Specific advantages of this second embodiment include the conversion of heavy crude feedstocks to lower boiling hydrocarbon fuels with improved gasoline yield and/or gasoline quality (including octane and volatility) with a high yield of light fuel oil fractions. The need for costly high pressure hydrocrackers using expensive molecular hydrogen rich gas can be eliminated, and/or the severity of the operation greatly decreased, thus saving considerable capital investment and operating costs.
The term "carbon-hydrogen fragmentation compound(s)" is employed herein to mean materials comprising a lesser number of carbon atoms than found in materials within the gasoline boiling range, preferably those materials containing 4 or less carbon atoms, that fit into any of the categories of:
(a) A molecule whose chemical structure permits or favors the transfer of carbon-hydrogen fragments. This includes CH3 OH, other low boiling alcohols such as ethanol, n-propanol, isopropanol, n-butanol, isobutanol, etc., aliphatic ethers, e.g., dimethyl ether, and other oxygen compounds (acetals, aldehydes, ketones).
(b) Hydrogen-rich molecules, i.e. molecules with wt. % hydrogen ranging from about 13.0-25.0 wt.%. This may include light paraffins, i.e. CH4, C2 H6, C3 H8 and other materials.
(c) Secondary Reaction Products from materials in categories (a) or (b) above that are carbon-hydrogen fragmentation compounds themselves, or transfer hydrogen. This includes olefins, naphthenes, or paraffins.
(d) Classes of materials which are structurally or chemically equivalent to those of category (c), notably olefins, etc.; and
(e) A combination of any or all of the materials in categories (a) through (d) in an effective amount wherein each material may be present in an amount between about 1% and about 99% by weight based on the total weight of the combined materials of categories (a) through (d) can provide the carbon-hydrogen fragmentation compounds employed in the instant process.
The carbon-hydrogen fragmentation compound is generally employed in an amount between about 1 and about 25 percent by weight and preferably between about 5 and about 20 percent by weight based on the total feed weight, although amounts in excess of 25 percent by weight may be employed depending on the crude oil feed, selective non-zeolitic molecular sieve and the effective process conditions.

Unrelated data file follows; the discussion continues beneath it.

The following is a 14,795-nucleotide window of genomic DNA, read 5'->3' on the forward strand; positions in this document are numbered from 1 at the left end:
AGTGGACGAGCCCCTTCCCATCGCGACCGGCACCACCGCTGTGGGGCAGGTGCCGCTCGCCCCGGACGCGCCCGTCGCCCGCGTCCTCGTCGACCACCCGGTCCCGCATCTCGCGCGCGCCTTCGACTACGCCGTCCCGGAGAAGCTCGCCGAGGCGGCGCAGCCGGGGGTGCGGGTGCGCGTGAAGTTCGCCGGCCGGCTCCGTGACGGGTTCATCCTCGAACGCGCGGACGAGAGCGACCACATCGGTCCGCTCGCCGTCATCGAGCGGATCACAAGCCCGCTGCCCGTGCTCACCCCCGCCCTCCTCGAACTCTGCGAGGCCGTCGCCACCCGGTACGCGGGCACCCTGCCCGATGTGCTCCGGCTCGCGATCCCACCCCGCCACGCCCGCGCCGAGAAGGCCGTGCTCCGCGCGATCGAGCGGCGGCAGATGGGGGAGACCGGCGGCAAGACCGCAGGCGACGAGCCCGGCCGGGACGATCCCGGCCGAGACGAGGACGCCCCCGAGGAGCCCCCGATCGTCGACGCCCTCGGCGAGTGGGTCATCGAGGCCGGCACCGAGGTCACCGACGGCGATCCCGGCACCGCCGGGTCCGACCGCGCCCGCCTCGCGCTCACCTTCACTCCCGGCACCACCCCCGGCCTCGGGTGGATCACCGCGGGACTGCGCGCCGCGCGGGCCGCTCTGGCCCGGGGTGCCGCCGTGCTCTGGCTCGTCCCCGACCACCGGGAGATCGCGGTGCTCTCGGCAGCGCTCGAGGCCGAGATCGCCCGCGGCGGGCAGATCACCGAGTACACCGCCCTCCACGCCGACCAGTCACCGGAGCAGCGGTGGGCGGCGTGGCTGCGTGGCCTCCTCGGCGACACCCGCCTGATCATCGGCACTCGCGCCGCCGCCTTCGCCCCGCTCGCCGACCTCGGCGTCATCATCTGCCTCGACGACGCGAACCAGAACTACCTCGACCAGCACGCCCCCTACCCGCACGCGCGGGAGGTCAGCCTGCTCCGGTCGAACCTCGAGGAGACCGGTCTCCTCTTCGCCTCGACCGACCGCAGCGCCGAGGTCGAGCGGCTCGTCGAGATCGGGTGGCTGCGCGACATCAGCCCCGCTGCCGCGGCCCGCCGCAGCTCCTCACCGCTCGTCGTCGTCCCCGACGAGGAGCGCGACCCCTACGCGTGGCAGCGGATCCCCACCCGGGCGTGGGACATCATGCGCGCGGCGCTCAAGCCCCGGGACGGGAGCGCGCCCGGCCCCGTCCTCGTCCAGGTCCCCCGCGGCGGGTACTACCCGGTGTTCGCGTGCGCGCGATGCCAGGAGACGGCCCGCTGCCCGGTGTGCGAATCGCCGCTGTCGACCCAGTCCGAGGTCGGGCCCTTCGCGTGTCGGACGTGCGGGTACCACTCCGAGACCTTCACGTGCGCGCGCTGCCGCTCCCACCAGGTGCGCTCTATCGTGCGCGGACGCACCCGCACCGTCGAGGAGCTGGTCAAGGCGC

The preferred carbon-hydrogen fragmentation compounds are methanol, dimethyl ether and C2 -C5 olefins, with methanol and dimethyl ether and mixtures thereof being the most preferred.
One particularly surprising aspect of this second embodiment is the ability of the silicoaluminophosphate and/or aluminophosphate composition(s) to generate carbon-hydrogen fragmentation compounds in situ from the initial carbon-hydrogen fragmentation compound, e.g., methanol, and, further, the relative selectivity of such component(s) for conversion of the carbon-hydrogen fragmentation compound over the crude oil feed.
The "carbon-hydrogen fragmentation compounds" may be provided to the process in most any way so long as it is present when contact with the catalyst material is effected, i.e. in situ generation is suitable.
Current practice for upgrading high molecular weight, hydrogen-deficient, high-impurity refinery stocks generally involves either hydrotreating followed by catalytic cracking, or hydrocracking, both of which involve the use of costly gaseous hydrogen at high pressures (i.e. 500-3000 psig), in expensive, high-pressure process units. Alternately some poor quality stocks are catalytically cracked alone with low quality product being produced which requires extensive upgrading or dilution before becoming saleable. Some of these processes often require expensive gas compressors and complex heat transfer or hydrogen-quenching systems. In addition, although those processes improve conversion and product yields, significant losses in gasoline octane are often incurred, requiring a subsequent reforming step to upgrade gasoline quality.